CORPUS CHRISTI — Two leaders in a southeast Texas drug trafficking organization were sentenced Friday to 30 years and life in federal prison.
These lengthy prison sentences resulted from a multi-agency Organized Crime Drug Enforcement Task Force (OCDETF) investigation into a conspiracy to possess with intent to distribute more than 1,000 kilograms of marijuana. These sentences were announced by U.S. Attorney Kenneth Magidson, Southern District of Texas.
The OCDETF investigation was conducted in Corpus Christi, and was led by U.S. Immigration and Customs Enforcement's (ICE) Homeland Security Investigations (HSI). This investigation also included the following agencies: the Internal Revenue Service's Criminal Investigation; the Drug Enforcement Administration; the Bureau of Alcohol, Tobacco, Firearms and Explosives; the Texas Department of Public Safety; Brooks County Sheriff's Office; U.S. Customs and Border Protection's Border Patrol; and the U.S. Marshals Service.
On Feb. 22, U.S. District Judge Nelva Gonzales Ramos ordered Roberto Garza, 42, identified as a leader in the conspiracy, to serve the rest of his life in prison. Ramon Zamora, 52, also considered a leader, was also sentenced the same day to 30 years in federal prison. Garza and Zamora were the latest of nine so far to be sentenced for this drug trafficking conspiracy.
On Feb, 6, Jesus Gregorio Lopez aka Goyo, 63, was sentenced to 292 months, which included forfeiture to the United States his ranch property. Last month, Garcia was sentenced to 10 years in federal prison. De la Garza, Salazar, Figueroa, Munoz and Lopez received respective sentences of 50, 30, 15, eight and 84 months in federal prison. The three remaining defendants are scheduled for sentencing next month: Garza, Tamez and Marroquin.
The following south Texas residents entered their guilty pleas before Judge Gonzales Ramos Sept. 6: Jesus Marroquin, 50, and Flavio Tamez, 47, both of Rio Grande City; Adrian De la Garza, 41, of Sullivan City; Rene Salazar, 42, Jose Figueroa, 36, Edwardo Munoz, 36, Samuel Garcia, 52, and Onofre Lopez, 37, from Falfurrias; and Alejandro Garza, 43, of Mission. The following three were convicted after a seven-day trial Oct. 25, 2012: Garza and Lopez, aka Goyo Lopez, both of Mission; and Zamora of Rio Grande City.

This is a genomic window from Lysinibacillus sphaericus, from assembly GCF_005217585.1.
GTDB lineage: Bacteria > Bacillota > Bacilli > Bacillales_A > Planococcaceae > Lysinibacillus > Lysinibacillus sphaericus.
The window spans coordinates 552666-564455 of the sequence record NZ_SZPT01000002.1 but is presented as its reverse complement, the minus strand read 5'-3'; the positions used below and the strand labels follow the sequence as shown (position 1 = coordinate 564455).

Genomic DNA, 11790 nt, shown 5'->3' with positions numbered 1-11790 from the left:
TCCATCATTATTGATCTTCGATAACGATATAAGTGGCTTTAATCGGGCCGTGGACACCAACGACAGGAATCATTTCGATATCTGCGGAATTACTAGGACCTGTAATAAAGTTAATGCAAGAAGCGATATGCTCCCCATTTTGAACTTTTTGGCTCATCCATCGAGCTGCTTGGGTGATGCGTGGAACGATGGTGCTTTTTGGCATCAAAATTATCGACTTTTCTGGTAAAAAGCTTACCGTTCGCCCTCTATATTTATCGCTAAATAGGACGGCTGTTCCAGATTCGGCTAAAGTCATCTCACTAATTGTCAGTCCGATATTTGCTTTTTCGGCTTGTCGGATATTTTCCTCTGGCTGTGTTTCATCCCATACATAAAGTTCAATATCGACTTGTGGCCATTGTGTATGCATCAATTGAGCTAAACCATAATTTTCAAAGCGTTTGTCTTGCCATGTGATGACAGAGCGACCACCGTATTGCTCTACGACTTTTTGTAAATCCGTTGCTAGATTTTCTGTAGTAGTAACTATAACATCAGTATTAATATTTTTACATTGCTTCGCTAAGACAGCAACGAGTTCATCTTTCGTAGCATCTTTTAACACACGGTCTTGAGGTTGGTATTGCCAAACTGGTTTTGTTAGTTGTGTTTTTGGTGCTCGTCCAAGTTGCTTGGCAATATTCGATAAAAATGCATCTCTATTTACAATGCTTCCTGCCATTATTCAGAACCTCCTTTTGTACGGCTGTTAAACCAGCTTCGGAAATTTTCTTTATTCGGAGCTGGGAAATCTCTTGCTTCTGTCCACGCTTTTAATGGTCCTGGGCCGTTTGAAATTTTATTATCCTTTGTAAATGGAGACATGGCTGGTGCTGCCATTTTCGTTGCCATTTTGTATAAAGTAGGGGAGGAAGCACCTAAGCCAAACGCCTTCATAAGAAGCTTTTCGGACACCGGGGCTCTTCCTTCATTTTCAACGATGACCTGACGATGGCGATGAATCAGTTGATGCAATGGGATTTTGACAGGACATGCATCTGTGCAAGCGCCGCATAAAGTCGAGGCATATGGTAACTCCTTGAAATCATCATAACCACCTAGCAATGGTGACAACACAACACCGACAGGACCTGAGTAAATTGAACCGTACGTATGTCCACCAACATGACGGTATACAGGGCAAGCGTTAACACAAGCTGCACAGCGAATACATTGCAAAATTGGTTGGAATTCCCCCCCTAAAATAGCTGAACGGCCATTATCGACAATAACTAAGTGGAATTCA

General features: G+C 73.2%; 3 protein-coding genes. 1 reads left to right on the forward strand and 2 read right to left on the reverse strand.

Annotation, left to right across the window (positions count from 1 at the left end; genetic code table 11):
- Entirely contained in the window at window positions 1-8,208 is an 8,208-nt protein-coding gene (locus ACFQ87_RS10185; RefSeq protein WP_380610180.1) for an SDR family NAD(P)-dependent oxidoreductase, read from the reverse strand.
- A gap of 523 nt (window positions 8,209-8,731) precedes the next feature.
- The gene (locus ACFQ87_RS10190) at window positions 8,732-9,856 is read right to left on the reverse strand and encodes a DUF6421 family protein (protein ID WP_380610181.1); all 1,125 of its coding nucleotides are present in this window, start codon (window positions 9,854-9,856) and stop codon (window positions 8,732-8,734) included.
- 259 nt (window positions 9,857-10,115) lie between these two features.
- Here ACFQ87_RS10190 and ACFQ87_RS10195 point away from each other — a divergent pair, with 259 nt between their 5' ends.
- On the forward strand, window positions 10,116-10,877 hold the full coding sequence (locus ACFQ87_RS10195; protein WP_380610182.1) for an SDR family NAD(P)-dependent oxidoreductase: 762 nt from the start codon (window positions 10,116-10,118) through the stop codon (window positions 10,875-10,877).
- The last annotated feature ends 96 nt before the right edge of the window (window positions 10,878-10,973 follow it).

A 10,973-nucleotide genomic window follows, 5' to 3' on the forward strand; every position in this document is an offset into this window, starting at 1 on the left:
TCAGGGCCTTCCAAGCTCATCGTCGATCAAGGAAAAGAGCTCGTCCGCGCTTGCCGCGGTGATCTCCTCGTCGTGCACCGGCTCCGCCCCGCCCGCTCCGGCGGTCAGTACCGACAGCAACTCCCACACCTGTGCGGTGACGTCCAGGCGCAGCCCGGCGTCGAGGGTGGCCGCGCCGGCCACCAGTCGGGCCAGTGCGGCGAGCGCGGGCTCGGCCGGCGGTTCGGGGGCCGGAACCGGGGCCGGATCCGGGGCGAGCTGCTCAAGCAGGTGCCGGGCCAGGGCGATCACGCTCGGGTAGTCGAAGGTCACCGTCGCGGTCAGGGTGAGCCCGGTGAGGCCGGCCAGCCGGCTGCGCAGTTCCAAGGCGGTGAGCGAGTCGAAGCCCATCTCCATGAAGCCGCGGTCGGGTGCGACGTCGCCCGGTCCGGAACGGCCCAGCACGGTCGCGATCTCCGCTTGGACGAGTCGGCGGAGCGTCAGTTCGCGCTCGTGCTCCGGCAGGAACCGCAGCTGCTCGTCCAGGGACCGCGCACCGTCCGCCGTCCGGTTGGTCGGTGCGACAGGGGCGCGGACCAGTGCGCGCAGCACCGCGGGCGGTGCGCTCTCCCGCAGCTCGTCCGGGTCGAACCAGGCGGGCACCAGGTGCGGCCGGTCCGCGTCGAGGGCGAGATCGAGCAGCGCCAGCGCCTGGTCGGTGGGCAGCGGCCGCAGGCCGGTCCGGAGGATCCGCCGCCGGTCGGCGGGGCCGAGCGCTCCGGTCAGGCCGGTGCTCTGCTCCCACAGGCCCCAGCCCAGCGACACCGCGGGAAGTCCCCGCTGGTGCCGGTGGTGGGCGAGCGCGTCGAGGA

"It's a good day for law enforcement whenever we can take several tons of drugs off of America's streets," said Brian M. Moskowitz, special agent in charge of HSI Houston. "It's even better when we can also dismantle and cripple the organization behind those drugs, and remove its leadership, as our law enforcement team did in this case."
This drug trafficking conspiracy began in 2003 and continued until the arrests occurred in June 2012. This criminal organization specialized in avoiding the Falfurrias Border Patrol checkpoint by instead crossing the private ranches adjacent to the checkpoint.
Evidence presented at trial by the government included 19 marijuana seizures directly linked to this organization, totaling more than three tons of marijuana seized by law enforcement. Further, evidence presented showed that an outdoor restroom (outhouse) was used by the organization to hide marijuana on one of the ranches. The outhouse had a secret underground compartment where this criminal organization stored up to 1000 pounds of marijuana at a time. Evidence also included multiple vehicles used by this organization to circumvent the checkpoint, including trucks and multiple all-terrain vehicles.
Tamez has agreed to the criminal forfeiture of two pieces of real property located in Starr County: a house built by Tamez using drug proceeds, and a business used by Tamez to conduct his drug business. Tamez also agreed to forfeit $230,000 in currency seized from a safe deposit box where Tamez hid drug proceeds.
Marroquin has also agreed to criminally forfeit several pieces of jewelry and $6,000 in currency seized during his arrest.
The real properties involved in this conspiracy were either purchased with drug proceeds or used to facilitate the drug-trafficking activity. The ranch known as "Campo de Goyo" or the "Carolina Ranch," was specifically used by this organization as a staging area to store large quantities of marijuana before proceeding through the ranches around the Falfurrias Border Patrol checkpoint.
Assistant U.S. Attorney Julie K. Hampton, Southern District of Texas, prosecuted this case.